In making the donation, Stryker stated: “As former educators who believe strongly in social justice, Bill and I have great appreciation for how Spelman provides a superior education for students that encourages them to be global change agents. Spelman alumnae are leaders across every field imaginable, breaking new ground, while tackling some of the world’s most challenging issues from health disparities to the digital divide. We are thrilled to support a building that will encourage students to master technology, innovation and the arts.”
Stryker is a board member at Stryker Corporation, a medical equipment company and vice chair of Greenleaf Trust, an investment banking firm.
In this 100th year anniversary of its completion, the historic Villa Lewaro estate of the nation’s first self-made female millionaire and beauty pioneer, Madam C.J. Walker, has been purchased.
The New Voices Foundation, which helps women of color entrepreneurs achieve their vision through innovative leadership initiatives, will spearhead the stabilization of the structure and planning for future uses. The acquisition was facilitated by the Dennis Family, including entrepreneur, investor, and social impact innovator Richelieu Dennis, who once owned Shea Moisture and currently owns Essence Magazine.
The 28,000 square foot property is a historic residence that embodies the optimism and perseverance of the American entrepreneurial spirit.
“In the one hundred years since Madam Walker built her majestic home, Villa Lewaro, it has served as a landmark both to her own success and to her endeavor to create a space dedicated to the achievement and empowerment of African Americans,” said Brent Leggs, director of the National Trust for Historic Preservation’s African American Cultural Heritage Action Fund.
Designated a National Historic Landmark in 1976 for its architectural significance, Madam Walker’s Villa Lewaro estate, named after her daughter (A’LElia WAlker RObinson), was once a social and cultural gathering place for notable leaders of the Harlem Renaissance, such as James Weldon Johnson, Zora Neale Hurston, W. E. B. Du Bois, and Langston Hughes.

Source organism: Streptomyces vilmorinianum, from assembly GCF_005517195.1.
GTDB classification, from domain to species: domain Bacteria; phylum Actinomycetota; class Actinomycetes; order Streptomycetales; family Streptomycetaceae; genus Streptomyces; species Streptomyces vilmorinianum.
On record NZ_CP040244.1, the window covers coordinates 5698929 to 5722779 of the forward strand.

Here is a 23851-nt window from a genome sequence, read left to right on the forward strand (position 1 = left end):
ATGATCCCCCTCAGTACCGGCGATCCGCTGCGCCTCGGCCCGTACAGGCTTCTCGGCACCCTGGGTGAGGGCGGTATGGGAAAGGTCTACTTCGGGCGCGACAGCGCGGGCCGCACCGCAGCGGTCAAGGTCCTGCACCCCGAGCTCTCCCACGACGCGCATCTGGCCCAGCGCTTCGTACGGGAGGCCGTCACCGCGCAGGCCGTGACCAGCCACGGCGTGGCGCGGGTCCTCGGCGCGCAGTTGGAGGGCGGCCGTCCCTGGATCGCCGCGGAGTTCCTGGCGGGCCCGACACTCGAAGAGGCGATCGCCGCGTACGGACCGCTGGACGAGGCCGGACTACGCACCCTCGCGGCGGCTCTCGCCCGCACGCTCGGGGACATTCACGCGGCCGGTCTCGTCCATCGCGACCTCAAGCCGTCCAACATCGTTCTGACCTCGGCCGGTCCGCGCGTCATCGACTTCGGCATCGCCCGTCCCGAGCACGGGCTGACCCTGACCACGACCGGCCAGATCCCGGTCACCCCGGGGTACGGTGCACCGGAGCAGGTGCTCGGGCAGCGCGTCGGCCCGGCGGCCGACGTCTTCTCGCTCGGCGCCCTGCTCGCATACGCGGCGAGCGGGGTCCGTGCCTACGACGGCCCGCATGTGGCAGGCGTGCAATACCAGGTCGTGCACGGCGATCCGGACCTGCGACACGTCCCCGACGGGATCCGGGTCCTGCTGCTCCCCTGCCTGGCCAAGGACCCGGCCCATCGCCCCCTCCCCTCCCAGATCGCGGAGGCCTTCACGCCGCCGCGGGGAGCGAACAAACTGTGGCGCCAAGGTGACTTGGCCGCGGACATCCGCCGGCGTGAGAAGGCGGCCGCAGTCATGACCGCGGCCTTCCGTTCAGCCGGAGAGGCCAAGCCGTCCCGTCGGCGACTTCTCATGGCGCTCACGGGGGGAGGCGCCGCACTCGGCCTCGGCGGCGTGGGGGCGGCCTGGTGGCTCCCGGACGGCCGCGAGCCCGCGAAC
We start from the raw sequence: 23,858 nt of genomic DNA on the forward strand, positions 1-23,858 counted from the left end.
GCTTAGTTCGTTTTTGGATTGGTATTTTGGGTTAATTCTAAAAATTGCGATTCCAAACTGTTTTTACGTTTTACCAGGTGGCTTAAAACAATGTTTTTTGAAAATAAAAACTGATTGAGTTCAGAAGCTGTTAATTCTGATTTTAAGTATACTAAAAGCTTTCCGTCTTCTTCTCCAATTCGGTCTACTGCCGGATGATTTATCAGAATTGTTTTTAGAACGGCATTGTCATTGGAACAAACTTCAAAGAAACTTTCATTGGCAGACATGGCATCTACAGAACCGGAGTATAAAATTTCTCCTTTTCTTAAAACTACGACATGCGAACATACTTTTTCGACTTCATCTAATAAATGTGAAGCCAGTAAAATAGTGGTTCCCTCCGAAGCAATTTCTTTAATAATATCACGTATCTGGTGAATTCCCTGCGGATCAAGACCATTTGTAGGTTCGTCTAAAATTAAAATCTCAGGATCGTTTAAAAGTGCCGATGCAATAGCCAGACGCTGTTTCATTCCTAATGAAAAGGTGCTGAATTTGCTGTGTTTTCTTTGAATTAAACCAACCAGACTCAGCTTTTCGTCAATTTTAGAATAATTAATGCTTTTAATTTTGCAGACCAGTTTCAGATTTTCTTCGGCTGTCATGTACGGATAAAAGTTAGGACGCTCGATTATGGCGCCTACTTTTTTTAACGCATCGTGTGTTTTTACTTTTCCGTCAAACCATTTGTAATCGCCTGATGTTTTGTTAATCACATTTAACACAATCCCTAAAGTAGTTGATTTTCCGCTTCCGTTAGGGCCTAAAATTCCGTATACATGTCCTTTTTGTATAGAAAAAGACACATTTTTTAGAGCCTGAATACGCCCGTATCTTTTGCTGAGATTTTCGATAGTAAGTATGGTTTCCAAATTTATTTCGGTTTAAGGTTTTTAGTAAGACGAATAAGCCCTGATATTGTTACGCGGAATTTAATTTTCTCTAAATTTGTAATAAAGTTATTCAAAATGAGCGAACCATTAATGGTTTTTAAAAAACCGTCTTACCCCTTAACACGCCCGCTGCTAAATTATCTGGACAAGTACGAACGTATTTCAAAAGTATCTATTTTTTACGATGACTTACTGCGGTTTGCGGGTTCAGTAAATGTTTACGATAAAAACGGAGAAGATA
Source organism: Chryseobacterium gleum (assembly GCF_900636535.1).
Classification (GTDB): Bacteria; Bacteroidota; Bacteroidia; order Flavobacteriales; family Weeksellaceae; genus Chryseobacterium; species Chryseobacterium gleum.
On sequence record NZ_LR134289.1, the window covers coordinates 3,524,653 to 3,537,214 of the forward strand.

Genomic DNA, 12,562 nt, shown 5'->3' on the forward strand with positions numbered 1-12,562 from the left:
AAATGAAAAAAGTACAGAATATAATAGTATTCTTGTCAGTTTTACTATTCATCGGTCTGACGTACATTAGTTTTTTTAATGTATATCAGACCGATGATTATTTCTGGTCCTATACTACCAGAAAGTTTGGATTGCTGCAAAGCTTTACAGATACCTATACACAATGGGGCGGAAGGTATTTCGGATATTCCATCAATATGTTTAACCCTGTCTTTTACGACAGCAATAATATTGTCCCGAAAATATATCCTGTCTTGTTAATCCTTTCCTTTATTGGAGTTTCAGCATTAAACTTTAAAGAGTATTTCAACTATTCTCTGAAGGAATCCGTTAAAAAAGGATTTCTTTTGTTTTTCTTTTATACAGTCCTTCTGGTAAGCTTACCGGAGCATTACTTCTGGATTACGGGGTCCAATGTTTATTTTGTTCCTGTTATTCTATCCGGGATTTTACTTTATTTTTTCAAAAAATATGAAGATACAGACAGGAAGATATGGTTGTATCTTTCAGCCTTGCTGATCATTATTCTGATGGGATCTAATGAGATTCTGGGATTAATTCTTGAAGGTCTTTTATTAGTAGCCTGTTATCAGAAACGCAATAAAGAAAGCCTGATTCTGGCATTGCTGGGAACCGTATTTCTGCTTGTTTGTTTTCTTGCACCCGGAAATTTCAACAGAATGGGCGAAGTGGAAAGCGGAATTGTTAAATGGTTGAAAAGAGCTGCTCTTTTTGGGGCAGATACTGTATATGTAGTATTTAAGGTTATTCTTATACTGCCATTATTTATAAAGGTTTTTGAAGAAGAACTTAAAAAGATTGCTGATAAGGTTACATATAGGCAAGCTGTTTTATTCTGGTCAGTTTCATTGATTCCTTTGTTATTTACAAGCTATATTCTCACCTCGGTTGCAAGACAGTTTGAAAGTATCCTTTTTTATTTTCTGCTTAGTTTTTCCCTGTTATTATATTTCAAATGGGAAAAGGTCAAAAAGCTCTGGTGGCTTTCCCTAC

The home, which Madam Walker called her “dream of dreams,” was designed and completed 100-years ago by the first licensed Black architect in the state of New York and a founder of Alpha Phi Alpha fraternity, Vertner Tandy.
Walker was the first person of color to own property in Irvington, close to Lyndhurst, a National Trust Historic Site. During the time it was built, Villa Lewaro was located on what was referred to as Millionaire’s Row and in an area that was also home to Rockefellers and Astors. Purchased in 1993, for the last 25 years Villa Lewaro served as the family home of AmbassadorHarold E. Doley, Jr. and his wife Helena.
With a long admiration of Madam C.J. Walker, the Dennis family first reignited her cultural, entrepreneurial and hair care legacy through the acquisition of the Madam C.J. Walker brand in 2013 – when conversations to acquire Villa Lewaro also first began – and the brand’s subsequent relaunch on retail shelves in 2016 at Sephora.
“To be able to steward something so rich in our culture, history, legacy and achievement through the New Voices Foundation and guide it into its next phase of impact and inspiration is an incredible honor that my family and I welcome with tremendous responsibility and humility,” said Dennis. “When we relaunched the Madam C.J. Walker brand two and half years ago, our goal was to give the brand back to our community and elevate it in the iconic way deserving of such a phenomenal woman. Today, we have a similar focus with Villa Lewaro as its significance is much greater than just a house or property or historic landmark. It is a place where – against all odds – dreams were formed, visions were realized and entrepreneurs were born, and we look forward to returning its use to support that mission.”
Dennis continued, “Squarely aligned with the mission of the New Voices Foundation, we are excited to announce that the vision for future use of the property includes utilizing Villa Lewaro as both a physical and virtual destination where women of color entrepreneurs will come for curriculum-based learning and other resources aimed at helping them build, grow and expand their businesses. When people think of entrepreneurship services for women of color, we want them to think of the New Voices Foundation and Villa Lewaro.”
Madam Walker’s great-great-granddaughter and biographer, as well as brand historian, A’Lelia Bundles, added, “No one at the time believed that a Black woman could afford such a place. So, I can think of no better way to celebrate Villa Lewaro’s 100th anniversary than the vision of the New Voices Foundation and the Dennis family for this historic treasure as a place to inspire today’s entrepreneurs, tomorrow’s leaders and our entire community. Richelieu’s own success story – from a humble family recipe to an international enterprise with an economic empowerment mission – very much mirrors Madam Walker’s journey of empowering and uplifting women. Just as Madam Walker aided in the preservation of abolitionist Frederick Douglass’s Washington, DC home, the Dennis family continues this tradition of preserving historic sites that raise awareness about the contributions people of color have made to the American narrative.”